India Falls Into Darkness, Calls Aggreko To The Rescue

on Aug 24, 2012

Last month India experienced several blackouts that left half of the country without electricity. On July 31 and August 1 the grid collapsed, causing the world’s worst ever blackout. This week saw the danger of another catastrophic collapse, with engineers eventually managing to prevent it. It is clear that India needs to quickly find a solution to its power supply problems, in order to prevent another crisis hitting the country in near future. Amongst the measures under consideration are plans for the construction of huge temporary power plants that would help to cope with the country’s electricity shortfall.

The Times reported during the week that India’s Central Electricity Regulatory Commission are in talks with the British company Aggreko (AGK), an established supplier of this type of installation. The company has large-scale temporary power plants deployed in India’s neighbour Bangladesh and also in Japan, introduced to combat electricity shortages after the Fukushima incident.

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Some of India’s power generating companies are also discussing terms with Aggreko, particularly those supplying power to the Tamil Nadu and Uttar Pradesh provinces.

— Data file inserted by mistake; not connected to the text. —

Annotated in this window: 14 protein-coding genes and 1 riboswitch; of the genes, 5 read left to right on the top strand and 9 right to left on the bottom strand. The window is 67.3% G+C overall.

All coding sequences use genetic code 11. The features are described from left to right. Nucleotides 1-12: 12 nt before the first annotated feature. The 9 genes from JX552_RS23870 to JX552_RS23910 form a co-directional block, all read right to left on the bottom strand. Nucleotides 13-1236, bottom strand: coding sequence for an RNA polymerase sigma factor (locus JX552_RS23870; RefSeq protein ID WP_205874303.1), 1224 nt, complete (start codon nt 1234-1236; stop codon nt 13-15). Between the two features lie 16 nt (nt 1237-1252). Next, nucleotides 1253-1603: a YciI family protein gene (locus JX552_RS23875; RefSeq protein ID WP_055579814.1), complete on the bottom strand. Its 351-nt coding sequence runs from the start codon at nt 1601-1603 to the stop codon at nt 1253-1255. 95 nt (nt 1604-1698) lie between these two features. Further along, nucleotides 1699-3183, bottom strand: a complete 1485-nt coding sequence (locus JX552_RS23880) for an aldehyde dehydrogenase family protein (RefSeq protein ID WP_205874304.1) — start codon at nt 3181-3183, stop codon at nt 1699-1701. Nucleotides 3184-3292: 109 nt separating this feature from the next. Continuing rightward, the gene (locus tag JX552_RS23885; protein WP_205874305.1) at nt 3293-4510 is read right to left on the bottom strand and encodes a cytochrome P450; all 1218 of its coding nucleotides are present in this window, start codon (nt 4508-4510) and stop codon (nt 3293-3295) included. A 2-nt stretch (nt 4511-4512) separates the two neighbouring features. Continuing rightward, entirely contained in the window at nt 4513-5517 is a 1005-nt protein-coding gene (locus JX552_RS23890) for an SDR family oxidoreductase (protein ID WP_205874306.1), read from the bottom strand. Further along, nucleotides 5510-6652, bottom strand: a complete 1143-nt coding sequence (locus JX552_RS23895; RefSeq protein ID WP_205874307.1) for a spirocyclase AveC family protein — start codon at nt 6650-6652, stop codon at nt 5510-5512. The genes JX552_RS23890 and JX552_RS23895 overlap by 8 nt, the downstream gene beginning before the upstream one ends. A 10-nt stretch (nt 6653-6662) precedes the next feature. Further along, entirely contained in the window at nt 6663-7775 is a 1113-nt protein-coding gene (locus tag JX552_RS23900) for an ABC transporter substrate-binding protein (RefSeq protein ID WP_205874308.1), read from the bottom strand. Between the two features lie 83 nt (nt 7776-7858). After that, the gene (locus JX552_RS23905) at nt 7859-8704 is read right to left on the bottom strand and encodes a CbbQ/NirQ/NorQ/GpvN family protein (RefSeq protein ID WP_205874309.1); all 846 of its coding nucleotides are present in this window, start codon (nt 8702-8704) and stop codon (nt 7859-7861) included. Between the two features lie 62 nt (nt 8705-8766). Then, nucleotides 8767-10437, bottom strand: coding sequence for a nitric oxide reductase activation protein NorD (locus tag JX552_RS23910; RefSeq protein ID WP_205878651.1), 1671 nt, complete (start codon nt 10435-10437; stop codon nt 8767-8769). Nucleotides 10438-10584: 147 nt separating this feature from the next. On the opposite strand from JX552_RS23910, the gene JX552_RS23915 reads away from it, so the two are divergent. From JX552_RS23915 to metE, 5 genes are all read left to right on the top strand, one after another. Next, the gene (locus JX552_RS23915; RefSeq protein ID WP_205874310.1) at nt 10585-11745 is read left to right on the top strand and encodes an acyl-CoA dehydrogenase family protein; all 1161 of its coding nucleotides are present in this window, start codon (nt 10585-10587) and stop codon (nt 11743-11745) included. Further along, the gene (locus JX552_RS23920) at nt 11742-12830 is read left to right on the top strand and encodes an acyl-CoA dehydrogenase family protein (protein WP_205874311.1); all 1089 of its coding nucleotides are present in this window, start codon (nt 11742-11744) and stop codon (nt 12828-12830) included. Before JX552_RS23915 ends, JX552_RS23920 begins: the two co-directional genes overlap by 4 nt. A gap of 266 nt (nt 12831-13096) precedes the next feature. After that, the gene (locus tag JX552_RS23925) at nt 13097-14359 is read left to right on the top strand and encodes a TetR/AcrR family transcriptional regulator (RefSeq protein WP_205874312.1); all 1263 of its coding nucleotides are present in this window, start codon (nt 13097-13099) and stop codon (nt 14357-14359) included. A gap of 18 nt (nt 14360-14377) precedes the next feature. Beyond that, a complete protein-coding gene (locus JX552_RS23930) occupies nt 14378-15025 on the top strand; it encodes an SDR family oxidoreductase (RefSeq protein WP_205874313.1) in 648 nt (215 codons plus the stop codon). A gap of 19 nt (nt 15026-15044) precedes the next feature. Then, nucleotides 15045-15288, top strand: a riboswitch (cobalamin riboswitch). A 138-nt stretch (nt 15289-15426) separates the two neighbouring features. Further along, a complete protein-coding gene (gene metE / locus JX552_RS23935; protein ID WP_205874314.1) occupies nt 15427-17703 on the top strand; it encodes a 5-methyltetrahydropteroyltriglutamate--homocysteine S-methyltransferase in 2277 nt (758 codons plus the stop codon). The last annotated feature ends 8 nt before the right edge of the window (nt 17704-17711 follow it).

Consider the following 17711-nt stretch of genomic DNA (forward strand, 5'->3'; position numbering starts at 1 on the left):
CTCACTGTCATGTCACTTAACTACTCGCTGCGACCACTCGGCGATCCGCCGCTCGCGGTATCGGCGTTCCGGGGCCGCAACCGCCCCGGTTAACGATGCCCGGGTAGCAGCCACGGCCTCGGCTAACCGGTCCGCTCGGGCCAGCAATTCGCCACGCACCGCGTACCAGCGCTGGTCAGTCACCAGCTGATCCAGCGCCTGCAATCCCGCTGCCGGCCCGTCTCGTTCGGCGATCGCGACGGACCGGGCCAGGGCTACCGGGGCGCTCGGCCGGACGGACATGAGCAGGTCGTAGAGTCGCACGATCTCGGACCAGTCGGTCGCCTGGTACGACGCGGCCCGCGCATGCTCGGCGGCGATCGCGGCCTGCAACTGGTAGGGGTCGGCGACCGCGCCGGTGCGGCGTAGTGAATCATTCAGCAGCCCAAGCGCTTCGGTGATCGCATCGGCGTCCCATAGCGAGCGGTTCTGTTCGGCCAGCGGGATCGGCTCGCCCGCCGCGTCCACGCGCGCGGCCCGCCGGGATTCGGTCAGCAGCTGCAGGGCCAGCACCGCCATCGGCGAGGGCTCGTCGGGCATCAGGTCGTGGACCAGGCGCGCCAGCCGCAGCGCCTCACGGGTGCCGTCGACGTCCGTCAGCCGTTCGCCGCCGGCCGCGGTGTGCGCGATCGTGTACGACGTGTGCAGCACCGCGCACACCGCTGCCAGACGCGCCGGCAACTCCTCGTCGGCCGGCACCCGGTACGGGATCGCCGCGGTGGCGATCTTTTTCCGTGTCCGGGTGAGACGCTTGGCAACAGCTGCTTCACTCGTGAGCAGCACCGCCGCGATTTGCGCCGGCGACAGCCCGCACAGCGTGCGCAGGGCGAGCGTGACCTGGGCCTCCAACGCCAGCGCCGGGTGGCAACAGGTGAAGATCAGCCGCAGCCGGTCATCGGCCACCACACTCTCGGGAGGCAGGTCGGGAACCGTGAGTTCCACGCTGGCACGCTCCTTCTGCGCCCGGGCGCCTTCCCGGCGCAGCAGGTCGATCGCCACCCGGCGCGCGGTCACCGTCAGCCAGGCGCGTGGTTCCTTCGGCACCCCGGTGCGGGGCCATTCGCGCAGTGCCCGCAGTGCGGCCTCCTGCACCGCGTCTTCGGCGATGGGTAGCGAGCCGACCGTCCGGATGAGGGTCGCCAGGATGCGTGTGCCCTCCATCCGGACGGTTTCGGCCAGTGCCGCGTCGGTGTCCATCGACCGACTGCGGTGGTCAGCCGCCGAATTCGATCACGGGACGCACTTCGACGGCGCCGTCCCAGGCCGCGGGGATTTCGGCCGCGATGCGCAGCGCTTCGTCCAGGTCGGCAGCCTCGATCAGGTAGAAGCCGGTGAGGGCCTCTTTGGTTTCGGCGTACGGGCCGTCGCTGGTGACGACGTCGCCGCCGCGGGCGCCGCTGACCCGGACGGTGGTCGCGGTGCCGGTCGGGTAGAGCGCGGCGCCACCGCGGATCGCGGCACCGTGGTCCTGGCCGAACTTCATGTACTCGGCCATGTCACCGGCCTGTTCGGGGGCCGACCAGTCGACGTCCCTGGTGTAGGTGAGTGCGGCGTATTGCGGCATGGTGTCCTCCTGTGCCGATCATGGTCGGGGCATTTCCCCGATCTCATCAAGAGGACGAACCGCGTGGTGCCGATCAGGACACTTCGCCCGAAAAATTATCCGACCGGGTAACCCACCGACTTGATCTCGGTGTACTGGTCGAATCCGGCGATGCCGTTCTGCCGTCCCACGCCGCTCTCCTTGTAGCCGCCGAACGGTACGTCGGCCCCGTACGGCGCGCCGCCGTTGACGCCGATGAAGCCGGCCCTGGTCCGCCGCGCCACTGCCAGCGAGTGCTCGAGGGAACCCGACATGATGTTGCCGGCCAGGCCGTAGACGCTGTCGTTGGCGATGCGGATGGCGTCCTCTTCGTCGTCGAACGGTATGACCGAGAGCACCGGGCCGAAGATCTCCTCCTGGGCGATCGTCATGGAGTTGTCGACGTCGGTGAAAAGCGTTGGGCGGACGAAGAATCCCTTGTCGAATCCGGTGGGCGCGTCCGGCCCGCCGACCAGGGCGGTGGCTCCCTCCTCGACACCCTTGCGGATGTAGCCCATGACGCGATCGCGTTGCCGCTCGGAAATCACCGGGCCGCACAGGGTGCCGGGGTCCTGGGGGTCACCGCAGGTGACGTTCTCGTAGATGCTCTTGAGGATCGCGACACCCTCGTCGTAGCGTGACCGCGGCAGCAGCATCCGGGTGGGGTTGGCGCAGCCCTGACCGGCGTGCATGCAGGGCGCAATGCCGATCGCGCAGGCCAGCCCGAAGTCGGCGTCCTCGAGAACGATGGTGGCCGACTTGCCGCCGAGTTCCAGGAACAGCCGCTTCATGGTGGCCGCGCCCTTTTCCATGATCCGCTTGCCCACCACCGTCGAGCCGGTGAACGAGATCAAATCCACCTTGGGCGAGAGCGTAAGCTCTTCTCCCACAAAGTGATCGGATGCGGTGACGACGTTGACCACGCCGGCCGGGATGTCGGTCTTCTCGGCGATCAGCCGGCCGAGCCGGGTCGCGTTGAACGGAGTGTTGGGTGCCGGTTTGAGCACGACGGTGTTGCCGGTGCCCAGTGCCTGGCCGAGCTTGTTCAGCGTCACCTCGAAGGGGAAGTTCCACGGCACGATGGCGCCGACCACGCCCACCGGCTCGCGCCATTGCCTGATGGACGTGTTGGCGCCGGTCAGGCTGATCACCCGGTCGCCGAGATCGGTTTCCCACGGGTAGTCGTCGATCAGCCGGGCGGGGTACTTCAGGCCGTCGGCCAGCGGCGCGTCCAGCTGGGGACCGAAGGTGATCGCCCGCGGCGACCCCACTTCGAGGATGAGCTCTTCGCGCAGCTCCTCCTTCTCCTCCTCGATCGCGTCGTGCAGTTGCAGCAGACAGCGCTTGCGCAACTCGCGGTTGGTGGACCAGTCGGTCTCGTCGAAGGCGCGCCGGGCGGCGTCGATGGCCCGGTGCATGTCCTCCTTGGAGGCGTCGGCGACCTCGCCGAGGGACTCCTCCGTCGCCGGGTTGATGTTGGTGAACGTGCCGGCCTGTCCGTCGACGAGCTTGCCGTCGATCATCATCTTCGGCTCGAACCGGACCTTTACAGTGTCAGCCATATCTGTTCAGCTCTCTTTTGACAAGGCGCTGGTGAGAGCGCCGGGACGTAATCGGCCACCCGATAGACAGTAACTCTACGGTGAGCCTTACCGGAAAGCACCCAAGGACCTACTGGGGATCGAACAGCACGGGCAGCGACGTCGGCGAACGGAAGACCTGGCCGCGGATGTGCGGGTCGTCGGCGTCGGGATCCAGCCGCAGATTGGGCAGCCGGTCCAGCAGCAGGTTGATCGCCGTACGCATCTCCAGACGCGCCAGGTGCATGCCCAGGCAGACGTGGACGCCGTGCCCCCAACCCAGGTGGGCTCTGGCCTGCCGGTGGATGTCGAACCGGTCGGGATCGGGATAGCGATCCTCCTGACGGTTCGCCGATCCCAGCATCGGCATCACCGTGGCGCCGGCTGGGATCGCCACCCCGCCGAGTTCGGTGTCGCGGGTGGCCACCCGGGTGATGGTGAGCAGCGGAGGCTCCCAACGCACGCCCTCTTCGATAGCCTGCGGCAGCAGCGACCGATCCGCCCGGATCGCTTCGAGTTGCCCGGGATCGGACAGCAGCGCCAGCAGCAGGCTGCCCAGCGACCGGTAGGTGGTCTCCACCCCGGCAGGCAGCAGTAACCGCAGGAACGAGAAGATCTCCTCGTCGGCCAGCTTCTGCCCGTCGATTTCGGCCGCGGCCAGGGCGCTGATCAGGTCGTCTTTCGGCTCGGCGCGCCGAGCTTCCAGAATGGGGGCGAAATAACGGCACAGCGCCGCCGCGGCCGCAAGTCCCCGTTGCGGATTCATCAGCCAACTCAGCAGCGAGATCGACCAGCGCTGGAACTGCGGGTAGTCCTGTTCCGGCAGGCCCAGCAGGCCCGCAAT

“They are desperate to find a solution,” said to The Times Viswanathan Radhakrishnan, the Head of Aggreko India.
It’s not hard to see why. There are some serious issues that are causing a significant shortfall of electricity in India. The country’s economy and population are growing at a swift pace; there is a shortage of fossil fuels; and the power generating industry is losing money. Overall, the need for electricity increases by 10 percent every year.

The biggest fear is that the next summer will hit present capacity even harder. Summer is the busiest time of the year, because the demand from air conditioning units and farm pumps increases dramatically. Naturally, there is much more load on the grid during that period of the year. And the concerns are that it will be much worse in the future. Mr. Radhakrishnan predicts that the shortfall will increase fourfold by 2017.

“There is a lot of pressure on the Government about what to do,” he said.
Deploying huge temporary power plants might work. Bangladesh chose a similar strategy in 2010, when faced with the same problems that India is currently experiencing. These plants, which consist of hundreds of container-sized diesel or gas generating sets, can be deployed near heavily populated areas or industrial to contribute to the grid during peaks. The method has been proven working under similar circumstances. However, the scale of a potential crisis in India might exceed Bangladesh several times so it’s not entirely clear whether temporary power plants would be enough of a solution.
Mr Radhakrishnan said that at the moment the talks are centred on calculating the tariffs that would allow state-owned electricity companies to buy energy generated by temporary power plants and pass the costs on to customers, since the current system doesn’t allow such practices.


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